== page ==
Using NetBoot to Reduce Maintenance and SWaP-C in Embedded Systems

Using NetBoot to Reduce Maintenance and SWaP-C in Embedded Systems

Centralize to Simplify and Save

Hosting Operating System (OS) software for embedded computers on a Network Attached Storage (NAS) server, instead of on local media, delivers a number of significant benefits. Among the advantages of this approach is the elimination of requirements for Direct-Attached Storage (DAS) and the reduction of Size, Weight, Power, and Cost (SWaP-C). And, most importantly, hosting the operating system on a NAS rather than DAS dramatically simplifies future upgrades by reducing the time and effort required for software updates.

The technique of hosting the OS on a NAS is called network booting, or NetBoot for short. NetBoot delivers new efficiencies, better security, and significant savings to teams that are tasked with maintaining software on embedded systems. While NetBoot is often referred to as PXE boot (pronounced “pixie” - short for Pre-eXecution Environment) - not all NetBoot mechanisms are PXE. NetBoot was originally developed to allow desktop PC thin clients to run without an OS installed on the computer. This eliminated issues with runtimes in DAS and reduced Total Cost of Ownership (TCO) for IT departments.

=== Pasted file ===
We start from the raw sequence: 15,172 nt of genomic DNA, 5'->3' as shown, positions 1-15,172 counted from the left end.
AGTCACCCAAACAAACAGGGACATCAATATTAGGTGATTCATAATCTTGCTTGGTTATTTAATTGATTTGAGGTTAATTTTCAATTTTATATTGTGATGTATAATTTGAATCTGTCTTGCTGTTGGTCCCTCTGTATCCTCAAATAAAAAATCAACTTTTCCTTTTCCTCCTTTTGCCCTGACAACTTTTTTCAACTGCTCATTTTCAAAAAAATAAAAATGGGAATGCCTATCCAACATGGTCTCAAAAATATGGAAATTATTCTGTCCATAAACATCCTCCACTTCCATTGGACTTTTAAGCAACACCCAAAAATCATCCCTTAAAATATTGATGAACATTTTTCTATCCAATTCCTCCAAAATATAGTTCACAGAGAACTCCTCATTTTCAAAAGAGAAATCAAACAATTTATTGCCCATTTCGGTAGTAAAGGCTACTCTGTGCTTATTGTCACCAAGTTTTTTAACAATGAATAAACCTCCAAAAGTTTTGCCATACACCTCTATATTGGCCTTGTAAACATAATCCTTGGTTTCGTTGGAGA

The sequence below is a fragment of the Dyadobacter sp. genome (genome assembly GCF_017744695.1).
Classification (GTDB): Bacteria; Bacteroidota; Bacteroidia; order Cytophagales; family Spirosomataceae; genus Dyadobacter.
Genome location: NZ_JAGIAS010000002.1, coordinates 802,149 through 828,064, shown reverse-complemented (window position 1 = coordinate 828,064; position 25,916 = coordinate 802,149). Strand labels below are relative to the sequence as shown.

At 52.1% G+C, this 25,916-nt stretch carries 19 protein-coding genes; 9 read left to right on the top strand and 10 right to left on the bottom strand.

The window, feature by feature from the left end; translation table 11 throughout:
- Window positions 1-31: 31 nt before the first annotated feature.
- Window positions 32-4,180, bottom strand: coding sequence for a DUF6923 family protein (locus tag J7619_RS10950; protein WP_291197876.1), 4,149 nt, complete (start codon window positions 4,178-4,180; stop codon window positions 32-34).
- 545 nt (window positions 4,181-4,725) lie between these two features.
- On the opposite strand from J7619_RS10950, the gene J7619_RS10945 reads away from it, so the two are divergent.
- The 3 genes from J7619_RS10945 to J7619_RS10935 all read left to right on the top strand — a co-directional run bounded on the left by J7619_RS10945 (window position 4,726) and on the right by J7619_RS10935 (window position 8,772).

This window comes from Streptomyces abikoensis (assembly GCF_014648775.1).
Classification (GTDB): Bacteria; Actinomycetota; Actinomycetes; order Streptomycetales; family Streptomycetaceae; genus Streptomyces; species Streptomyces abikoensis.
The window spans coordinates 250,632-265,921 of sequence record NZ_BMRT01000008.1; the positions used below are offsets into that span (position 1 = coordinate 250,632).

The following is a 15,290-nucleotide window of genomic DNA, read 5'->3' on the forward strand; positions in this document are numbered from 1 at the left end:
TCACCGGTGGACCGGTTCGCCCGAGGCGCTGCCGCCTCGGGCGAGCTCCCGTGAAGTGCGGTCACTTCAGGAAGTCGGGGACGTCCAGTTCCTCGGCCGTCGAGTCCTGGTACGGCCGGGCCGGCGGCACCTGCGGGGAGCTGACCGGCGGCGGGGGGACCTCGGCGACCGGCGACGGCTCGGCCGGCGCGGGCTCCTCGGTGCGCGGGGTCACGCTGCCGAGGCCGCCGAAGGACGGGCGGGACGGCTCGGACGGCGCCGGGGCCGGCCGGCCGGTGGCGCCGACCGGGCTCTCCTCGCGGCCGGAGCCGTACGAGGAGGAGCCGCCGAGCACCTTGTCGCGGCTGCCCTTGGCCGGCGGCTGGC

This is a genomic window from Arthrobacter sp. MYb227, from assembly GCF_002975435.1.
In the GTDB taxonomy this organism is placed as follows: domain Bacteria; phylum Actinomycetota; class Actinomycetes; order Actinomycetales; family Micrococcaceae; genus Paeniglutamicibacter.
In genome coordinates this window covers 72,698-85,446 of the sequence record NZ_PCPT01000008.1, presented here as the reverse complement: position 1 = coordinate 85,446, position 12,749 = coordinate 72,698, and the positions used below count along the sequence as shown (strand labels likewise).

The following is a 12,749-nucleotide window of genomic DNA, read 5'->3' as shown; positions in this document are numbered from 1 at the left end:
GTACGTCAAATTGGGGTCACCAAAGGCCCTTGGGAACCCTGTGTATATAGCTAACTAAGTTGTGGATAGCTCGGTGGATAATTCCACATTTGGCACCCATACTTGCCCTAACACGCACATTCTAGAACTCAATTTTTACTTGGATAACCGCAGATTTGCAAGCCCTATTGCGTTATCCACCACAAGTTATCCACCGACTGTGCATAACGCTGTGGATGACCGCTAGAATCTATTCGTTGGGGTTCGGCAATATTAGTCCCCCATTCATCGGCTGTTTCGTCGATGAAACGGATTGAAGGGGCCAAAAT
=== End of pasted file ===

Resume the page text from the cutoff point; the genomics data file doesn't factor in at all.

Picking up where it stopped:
Today, NetBoot may be used to install new software on a desktop system without booting from removable media. To install the software, the user simply selects the network as the boot device and the system uses the content on the file server instead of the installation media. This process can then be efficiently repeated for multiple systems (Figure 1).

Using NetBoot to Reduce Maintenance and SWaP-C in Embedded Systems

Figure 1: Single NAS Server (Curtiss-Wright DTS1) Providing Boot Files to Multiple Clients

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